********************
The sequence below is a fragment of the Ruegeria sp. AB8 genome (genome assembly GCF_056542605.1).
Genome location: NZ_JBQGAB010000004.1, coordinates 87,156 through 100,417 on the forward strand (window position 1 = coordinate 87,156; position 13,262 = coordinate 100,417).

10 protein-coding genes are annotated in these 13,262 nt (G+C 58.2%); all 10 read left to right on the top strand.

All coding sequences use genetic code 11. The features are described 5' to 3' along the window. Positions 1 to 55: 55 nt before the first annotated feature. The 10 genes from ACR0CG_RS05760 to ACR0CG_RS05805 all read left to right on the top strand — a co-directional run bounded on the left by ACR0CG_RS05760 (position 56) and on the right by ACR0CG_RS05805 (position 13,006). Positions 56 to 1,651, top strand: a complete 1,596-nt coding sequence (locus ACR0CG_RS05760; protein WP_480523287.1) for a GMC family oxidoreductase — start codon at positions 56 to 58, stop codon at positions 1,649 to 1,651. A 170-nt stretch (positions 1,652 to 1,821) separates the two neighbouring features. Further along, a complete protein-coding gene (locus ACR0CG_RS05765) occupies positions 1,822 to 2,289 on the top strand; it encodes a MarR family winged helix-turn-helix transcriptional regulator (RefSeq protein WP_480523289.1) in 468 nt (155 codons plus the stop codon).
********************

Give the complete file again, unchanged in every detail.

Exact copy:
The sequence below is a fragment of the Ruegeria sp. AB8 genome (genome assembly GCF_056542605.1).
Genome location: NZ_JBQGAB010000004.1, coordinates 87,156 through 100,417 on the forward strand (window position 1 = coordinate 87,156; position 13,262 = coordinate 100,417).

10 protein-coding genes are annotated in these 13,262 nt (G+C 58.2%); all 10 read left to right on the top strand.

All coding sequences use genetic code 11. The features are described 5' to 3' along the window. Positions 1 to 55: 55 nt before the first annotated feature. The 10 genes from ACR0CG_RS05760 to ACR0CG_RS05805 all read left to right on the top strand — a co-directional run bounded on the left by ACR0CG_RS05760 (position 56) and on the right by ACR0CG_RS05805 (position 13,006). Positions 56 to 1,651, top strand: a complete 1,596-nt coding sequence (locus ACR0CG_RS05760; protein WP_480523287.1) for a GMC family oxidoreductase — start codon at positions 56 to 58, stop codon at positions 1,649 to 1,651. A 170-nt stretch (positions 1,652 to 1,821) separates the two neighbouring features. Further along, a complete protein-coding gene (locus ACR0CG_RS05765) occupies positions 1,822 to 2,289 on the top strand; it encodes a MarR family winged helix-turn-helix transcriptional regulator (RefSeq protein WP_480523289.1) in 468 nt (155 codons plus the stop codon).